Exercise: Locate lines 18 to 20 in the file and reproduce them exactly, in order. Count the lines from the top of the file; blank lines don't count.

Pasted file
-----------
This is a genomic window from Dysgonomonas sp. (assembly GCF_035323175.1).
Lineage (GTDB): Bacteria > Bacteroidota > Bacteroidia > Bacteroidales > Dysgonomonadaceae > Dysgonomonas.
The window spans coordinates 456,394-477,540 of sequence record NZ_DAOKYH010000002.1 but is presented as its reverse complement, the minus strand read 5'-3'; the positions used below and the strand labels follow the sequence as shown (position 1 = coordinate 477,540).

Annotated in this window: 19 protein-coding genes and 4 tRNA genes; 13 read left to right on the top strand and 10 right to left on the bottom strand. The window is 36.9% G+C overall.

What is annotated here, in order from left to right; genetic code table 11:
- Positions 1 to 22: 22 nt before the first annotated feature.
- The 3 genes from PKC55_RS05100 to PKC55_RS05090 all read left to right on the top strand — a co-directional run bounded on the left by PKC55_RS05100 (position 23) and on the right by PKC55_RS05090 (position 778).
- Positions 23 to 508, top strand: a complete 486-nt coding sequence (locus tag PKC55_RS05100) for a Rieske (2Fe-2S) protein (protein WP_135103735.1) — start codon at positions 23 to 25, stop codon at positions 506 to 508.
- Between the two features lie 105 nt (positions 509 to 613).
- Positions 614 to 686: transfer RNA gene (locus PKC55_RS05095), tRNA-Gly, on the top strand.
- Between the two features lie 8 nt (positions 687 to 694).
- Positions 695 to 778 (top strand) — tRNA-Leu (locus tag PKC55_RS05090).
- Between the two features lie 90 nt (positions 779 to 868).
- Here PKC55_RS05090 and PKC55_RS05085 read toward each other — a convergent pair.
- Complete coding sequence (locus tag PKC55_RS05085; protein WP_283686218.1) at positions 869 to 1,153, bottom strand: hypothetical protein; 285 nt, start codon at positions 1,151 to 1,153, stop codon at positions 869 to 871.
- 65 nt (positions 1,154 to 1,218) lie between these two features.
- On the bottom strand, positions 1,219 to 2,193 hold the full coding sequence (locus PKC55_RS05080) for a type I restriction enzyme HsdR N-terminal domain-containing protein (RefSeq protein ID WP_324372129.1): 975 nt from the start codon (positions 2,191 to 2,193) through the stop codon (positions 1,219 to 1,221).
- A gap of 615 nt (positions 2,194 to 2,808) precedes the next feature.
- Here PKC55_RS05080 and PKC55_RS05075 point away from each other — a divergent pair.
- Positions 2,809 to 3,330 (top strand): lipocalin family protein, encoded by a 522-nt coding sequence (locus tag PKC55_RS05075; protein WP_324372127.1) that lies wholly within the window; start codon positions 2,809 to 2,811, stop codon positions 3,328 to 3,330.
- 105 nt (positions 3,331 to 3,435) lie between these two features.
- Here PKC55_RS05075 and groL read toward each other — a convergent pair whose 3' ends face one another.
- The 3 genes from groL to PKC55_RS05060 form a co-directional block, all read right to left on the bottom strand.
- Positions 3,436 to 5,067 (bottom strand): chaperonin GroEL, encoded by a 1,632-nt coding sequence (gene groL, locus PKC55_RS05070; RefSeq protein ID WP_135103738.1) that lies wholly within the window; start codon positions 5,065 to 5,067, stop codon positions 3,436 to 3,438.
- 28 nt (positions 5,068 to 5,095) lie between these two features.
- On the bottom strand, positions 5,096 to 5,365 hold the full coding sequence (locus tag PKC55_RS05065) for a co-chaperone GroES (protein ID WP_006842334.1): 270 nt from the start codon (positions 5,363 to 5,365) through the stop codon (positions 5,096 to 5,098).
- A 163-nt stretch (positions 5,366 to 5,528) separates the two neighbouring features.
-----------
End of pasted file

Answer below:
- A gap of 615 nt (positions 2,194 to 2,808) precedes the next feature.
- Here PKC55_RS05080 and PKC55_RS05075 point away from each other — a divergent pair.
- Positions 2,809 to 3,330 (top strand): lipocalin family protein, encoded by a 522-nt coding sequence (locus tag PKC55_RS05075; protein WP_324372127.1) that lies wholly within the window; start codon positions 2,809 to 2,811, stop codon positions 3,328 to 3,330.